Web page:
LATHAM, N.Y. — For National School Bus Safety Week, the New York School Bus Contractors Association (NYSBCA) is holding a variety of school bus safety events throughout the state and renewed its call for stiffer penalties for drivers who illegally pass stopped school buses.
“The New York School Bus Contractors Association proudly supports this year’s National School Bus Safety Week and its nationwide effort to promote school bus safety,” said Mike Martucci, president of the NYSBCA. “School buses are, by far, the safest way for a child to get to and from school every day, and school districts and contractors are doing a fantastic job here in New York. However, we never stop looking for ways to make that ride even safer and to help educate the public about school bus safety issues.”
As part of National School Bus Safety Week, many New York pupil transportation providers are holding special school bus safety events to raise awareness in their communities, reward drivers and other employees for outstanding safety records, and educate students and parents about the importance of school bus safety.
These events include:
• The third annual Tribute to School Bus Safety Event, held by Suffolk Transportation Service. The event brings together school transportation safety experts, school officials, school board members, PTA members, and community leaders for an intensive school bus safety educational session. This year’s topics include school bus security, advanced special-needs training, and the latest in school bus safety technology.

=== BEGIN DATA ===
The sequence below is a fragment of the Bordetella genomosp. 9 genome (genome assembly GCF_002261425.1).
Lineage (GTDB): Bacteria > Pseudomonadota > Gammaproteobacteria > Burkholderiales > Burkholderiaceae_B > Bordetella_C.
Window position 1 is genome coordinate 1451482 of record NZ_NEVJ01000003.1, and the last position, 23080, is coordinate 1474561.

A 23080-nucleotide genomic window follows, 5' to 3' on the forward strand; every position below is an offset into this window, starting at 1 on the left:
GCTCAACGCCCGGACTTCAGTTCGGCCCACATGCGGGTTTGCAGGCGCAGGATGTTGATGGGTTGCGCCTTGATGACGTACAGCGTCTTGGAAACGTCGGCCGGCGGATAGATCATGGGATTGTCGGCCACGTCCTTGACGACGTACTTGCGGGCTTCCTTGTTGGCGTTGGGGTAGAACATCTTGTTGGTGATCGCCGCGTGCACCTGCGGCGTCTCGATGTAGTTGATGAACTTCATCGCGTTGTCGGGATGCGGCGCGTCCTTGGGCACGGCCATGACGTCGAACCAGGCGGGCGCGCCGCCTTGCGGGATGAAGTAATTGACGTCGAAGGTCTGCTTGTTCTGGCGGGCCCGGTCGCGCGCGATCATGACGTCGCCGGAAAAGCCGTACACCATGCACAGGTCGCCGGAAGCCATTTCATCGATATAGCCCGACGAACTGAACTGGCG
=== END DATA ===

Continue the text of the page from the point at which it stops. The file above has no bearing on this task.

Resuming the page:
• An educational campaign for parents held by Quality Bus Service. Some of the school bus safety concerns Quality Bus is addressing include parents checking their child’s clothing and backpacks to ensure there are no loose items that could be caught on the bus’ door, and how to ensure optimal safety at school bus stops, especially during the winter and inclement weather.
• Recognition throughout the week by WE Transport/Towne Bus/Van Trans of drivers with exceptional safety records, with special certificates and free breakfasts, as a way to thank them for always putting student safety first.
The NYSBCA is also using the occasion to renew its call for the passage of legislation sponsored by state Senators John Bonacic and Rich Funke to increase the penalties on drivers convicted of illegally passing a stopped school bus. Drivers ticketed for a first offense currently face up to 30 days in jail, as much as a $400 fine, and a five-point penalty on their driver's license.
Funke’s legislation (S.2978) would increase the range of fines for illegally passing a stopped school bus to a minimum of $400 for a first offense to a maximum of $1,500 for a third or subsequent offense, depending on the number of convictions. The legislation also requires that a person who injures someone while passing a school bus be charged with aggravated vehicular assault, and if a person is killed in the incident, the legislation requires a charge of criminally negligent homicide. Funke’s bill has been approved by the state Senate in the past, but failed to move in the Assembly.
Bonacic’s legislation (S.1634) calls for the additional penalty of a 60-day suspension of a person’s driver's license when that person is convicted of illegally passing a stopped school bus two or more times within a 10-year period. The bill has also been approved unanimously by the state Senate in the past, but has not moved in the Assembly in recent years.